Mar 7

AOL’s Hidden Agenda On Lawsuit Article



AOL’s current article on “Most Outrageous Lawsuits” is ridiculous. There are reasons why AOL hates trial lawyers and it has nothing to do with lawyers–it has to do with their own actions. For example:

  • Just this week, AOL “agreed” to pay $246 million to compensate the University of California because AOL allegedly inflated it stock price prior to its merger with Time-Warner by misrepresenting its sales, revenues and subscriber numbers.
  • Last month, Time Warner reached agreements to pay $405 million to settle lawsuits related to past accounting problems at AOL.
  • In December of 2006, AOL settled a securities fraud case for $50 million with the state of Alaska.
  • In September of 2006, AOL members joined together in a class action suing AOL for violating their privacy by posting their search queries online.
  • In January 2006, AOL settled a class action for $25 millions after the company was accused of wrongfully billing its customers.
  • In 2005, Time Warner settled a $2.4 billion securities fraud lawsuit stemming from their misstatement of advertising revenue on the eve of its merger with AOL.
  • In 2004, AOL settled two class actions that claimed it had continued to bill plaintiffs after their subscriptions were canceled.

Yes, AOL and other big corporations and insurance companies would love to convince the general public that there are too many lawsuits–then maybe they wouldn’t have to be held accountable for their bad acts.

Our jury system works. The American people that make up our juries are smart enough and can be trusted enough to listen to all the facts of a case and award verdicts that are substantiated by the evidence. Corporations and big business try to convince us otherwise. They promote legislation that capped the American juries’ ability to award what is determined fair. They want lawsuits eliminated–of course, unless they are the ones filing the lawsuits.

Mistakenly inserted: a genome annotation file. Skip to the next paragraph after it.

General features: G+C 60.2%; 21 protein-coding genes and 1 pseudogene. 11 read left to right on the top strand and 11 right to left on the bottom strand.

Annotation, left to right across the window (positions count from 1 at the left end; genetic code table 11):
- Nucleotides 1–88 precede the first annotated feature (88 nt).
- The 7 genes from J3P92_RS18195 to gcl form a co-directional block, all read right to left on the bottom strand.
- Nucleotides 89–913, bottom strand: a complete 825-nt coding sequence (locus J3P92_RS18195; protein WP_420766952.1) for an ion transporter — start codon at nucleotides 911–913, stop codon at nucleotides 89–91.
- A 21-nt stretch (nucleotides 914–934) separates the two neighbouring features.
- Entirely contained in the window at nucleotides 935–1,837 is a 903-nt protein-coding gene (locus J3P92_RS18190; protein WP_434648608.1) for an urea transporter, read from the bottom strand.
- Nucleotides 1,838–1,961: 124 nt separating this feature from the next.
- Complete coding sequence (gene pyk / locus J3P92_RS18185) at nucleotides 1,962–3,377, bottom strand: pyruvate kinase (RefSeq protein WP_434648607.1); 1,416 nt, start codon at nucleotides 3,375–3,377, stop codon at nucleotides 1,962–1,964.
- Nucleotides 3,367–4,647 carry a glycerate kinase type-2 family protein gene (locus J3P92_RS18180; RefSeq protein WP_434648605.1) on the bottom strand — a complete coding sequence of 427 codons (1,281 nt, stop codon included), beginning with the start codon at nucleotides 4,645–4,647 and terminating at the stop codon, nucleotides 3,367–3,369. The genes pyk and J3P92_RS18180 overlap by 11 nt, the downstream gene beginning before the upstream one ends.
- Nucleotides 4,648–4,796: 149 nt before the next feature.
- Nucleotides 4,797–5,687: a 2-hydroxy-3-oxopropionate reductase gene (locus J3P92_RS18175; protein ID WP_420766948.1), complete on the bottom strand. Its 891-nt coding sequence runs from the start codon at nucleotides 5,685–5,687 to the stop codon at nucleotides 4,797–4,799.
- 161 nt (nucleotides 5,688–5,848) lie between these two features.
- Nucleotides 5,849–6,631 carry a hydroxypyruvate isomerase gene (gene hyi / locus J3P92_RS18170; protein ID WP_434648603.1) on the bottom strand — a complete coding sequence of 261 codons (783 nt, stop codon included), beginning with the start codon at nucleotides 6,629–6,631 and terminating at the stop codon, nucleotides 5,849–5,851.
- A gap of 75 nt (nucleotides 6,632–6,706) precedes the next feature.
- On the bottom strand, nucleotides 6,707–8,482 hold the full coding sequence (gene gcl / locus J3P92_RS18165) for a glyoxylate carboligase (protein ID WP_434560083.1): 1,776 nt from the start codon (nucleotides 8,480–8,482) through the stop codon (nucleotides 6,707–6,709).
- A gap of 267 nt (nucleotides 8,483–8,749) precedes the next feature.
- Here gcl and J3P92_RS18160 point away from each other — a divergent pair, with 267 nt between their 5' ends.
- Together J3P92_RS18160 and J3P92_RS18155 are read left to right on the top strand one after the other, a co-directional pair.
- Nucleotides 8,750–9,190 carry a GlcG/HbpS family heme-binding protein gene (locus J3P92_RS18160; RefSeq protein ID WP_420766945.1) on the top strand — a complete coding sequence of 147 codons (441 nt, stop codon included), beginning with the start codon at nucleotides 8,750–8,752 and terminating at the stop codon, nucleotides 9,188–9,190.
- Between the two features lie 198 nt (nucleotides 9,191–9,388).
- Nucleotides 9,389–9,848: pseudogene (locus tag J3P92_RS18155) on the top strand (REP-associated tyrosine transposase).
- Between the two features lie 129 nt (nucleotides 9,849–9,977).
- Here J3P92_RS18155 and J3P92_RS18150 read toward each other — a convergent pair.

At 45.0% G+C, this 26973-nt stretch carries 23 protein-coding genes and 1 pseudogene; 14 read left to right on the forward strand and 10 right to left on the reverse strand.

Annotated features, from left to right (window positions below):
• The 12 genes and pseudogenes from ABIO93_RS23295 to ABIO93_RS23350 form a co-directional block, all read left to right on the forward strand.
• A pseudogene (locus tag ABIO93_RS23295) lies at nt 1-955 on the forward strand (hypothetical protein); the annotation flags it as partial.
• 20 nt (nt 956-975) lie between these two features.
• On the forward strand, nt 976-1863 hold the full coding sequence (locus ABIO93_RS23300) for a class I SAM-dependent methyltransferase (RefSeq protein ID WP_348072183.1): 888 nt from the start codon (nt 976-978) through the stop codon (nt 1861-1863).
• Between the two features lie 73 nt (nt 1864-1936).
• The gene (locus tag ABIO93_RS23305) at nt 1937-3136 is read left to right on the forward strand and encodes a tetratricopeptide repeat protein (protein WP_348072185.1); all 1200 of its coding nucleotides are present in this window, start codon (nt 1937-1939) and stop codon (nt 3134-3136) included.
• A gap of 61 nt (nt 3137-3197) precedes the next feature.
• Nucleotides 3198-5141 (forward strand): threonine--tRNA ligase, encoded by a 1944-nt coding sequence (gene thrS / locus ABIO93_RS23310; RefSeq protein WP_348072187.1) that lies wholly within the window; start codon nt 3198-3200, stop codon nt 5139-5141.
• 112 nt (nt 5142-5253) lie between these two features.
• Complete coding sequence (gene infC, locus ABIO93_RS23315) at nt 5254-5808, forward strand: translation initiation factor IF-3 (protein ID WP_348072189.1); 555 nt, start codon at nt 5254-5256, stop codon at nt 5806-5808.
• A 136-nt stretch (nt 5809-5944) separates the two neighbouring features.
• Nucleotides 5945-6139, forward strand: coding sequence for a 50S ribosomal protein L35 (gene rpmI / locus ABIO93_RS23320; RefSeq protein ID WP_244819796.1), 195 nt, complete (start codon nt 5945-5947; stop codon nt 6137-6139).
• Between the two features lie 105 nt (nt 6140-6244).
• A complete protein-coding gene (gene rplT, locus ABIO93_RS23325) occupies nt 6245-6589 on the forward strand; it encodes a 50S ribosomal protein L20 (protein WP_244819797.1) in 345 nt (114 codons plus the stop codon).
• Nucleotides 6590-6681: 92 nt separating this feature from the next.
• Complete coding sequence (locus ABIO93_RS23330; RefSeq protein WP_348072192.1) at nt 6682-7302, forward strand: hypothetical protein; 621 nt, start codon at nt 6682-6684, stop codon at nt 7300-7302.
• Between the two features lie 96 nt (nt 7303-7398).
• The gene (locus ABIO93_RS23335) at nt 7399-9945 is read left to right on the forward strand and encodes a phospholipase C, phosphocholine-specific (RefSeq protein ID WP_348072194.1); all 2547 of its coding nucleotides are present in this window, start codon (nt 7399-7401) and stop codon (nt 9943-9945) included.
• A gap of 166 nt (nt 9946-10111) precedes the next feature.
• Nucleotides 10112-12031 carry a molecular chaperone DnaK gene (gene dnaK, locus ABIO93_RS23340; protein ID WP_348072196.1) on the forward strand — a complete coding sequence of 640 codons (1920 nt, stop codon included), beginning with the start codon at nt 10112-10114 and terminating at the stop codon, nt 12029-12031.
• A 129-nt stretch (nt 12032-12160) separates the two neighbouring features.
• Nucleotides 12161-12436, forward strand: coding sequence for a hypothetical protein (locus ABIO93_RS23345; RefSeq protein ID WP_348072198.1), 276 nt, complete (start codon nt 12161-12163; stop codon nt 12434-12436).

Law cases are decided by people, not corporations! If the American people who listen to the facts (and not simply hears bits and pieces) determine there is no case, they are smart enough to know not to award damages. In the same light, they are smart enough to award verdicts that they determine are fair under the particular facts of that case.

I don’t agree with every jury verdict, but I do feel that you and I are safer with American people deciding cases and not corporations who propagandize the general public about tort reform.

I’m a trial lawyer and proud of it. I will listen to any American who feels they were wronged by someone. If the case warrants, I will let a jury of Americans decide the damages. That’s the American way–not having corporations and insurance companies spouting half-truths about our jury system.

If you have been injured in a Florida car accident or work injury, contact me to discuss your rights and responsibilities. You can reach me by simply clicking here.

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